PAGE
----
“At the Brickyard, I found it on my own. I found it through a lot of frustrating test sessions, races, a few crashed cars, and then it finally clicked. I don’t remember the exact moment. I do at Martinsville, but I don’t at Indy. It was just one weekend we came back and the light went off in my mind, and I’m like, ‘That’s how!’ And then we won. That was our first win (in 2006).”
Johnson’s discovery was impressive as the won the 2006 Brickyard 400 – joining Dale Jarrett as the only drivers to win the Daytona 500 at the NASCAR race at the Indianapolis Motor Speedway in the same year.
But behind every great driver is a team that prepares a major piece to the puzzle – a fast race car and a crafty strategy. The man in charge of both is the crew chief, and Johnson has the best in the business in Chad Knaus of Rockford, Ill.
Knaus will take the NASCAR rules to the limit with his innovation, which sometimes may step over the line. That has drawn the ire of NASCAR’s competition department and officials, but Knaus is to NASCAR what New England Patriots coach Bill Belichick is to the National Football League.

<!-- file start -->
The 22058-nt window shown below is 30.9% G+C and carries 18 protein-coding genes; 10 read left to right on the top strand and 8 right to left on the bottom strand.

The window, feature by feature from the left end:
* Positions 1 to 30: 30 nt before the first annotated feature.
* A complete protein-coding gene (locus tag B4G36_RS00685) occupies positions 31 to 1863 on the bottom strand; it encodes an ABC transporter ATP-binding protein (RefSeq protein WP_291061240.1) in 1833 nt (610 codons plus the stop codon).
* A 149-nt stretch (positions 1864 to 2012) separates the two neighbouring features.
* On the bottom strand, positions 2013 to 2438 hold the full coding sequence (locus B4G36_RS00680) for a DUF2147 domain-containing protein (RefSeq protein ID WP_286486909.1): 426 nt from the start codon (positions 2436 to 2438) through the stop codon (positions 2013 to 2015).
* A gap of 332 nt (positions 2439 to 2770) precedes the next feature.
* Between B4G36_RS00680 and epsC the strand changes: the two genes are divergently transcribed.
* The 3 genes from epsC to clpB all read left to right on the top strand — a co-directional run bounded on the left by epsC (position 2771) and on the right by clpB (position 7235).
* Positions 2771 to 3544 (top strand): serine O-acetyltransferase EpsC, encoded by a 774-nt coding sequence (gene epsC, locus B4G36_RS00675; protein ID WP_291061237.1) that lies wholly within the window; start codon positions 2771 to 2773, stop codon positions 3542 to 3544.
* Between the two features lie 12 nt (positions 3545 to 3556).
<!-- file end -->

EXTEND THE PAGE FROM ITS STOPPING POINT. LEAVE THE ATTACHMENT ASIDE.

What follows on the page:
All these two care about is winning, no matter who they royally upset in the process.
“I think quite honestly, all of those victories were so special,” Knaus said of his four wins at Indianapolis with Johnson. “I think last year's was a lot of fun, from the standpoint of really having a super-dominant race car, so that was definitely one that stood out.”
Johnson remembers a time early in his relationship with Knaus when they used to drink beer and toss horseshoes – simple pleasures for two common men who do extraordinary things. From those early beginnings, one of the greatest driver/crew chief relationships in NASCAR history has developed.
“Well, it's like any other relationship,” Knaus said. “It grows, and there's an ebb and flow of good times and bad. Jimmie and I have been very fortunate over the years to get a good appreciation and mutual respect for one another. We expanded on that relationship again this weekend, so we've had a few of those opportunities where we've been able to have a few beers and play some reindeer games.
“Now we are to the point where I can understand where it is and how off we are with the race car based on his body language and what he says and his feedback. And he can definitely see with my feedback and my body language and the tone of my voice, he knows what's happening from my perspective, and that's always good. One, you can kind of be short and concise and everybody understands where you're at; and two, if there's something going on that you don't feel like talking about, the other person may have a way to play out of the funk if that's something like that. If a lot of different levels, it's pretty good for us.”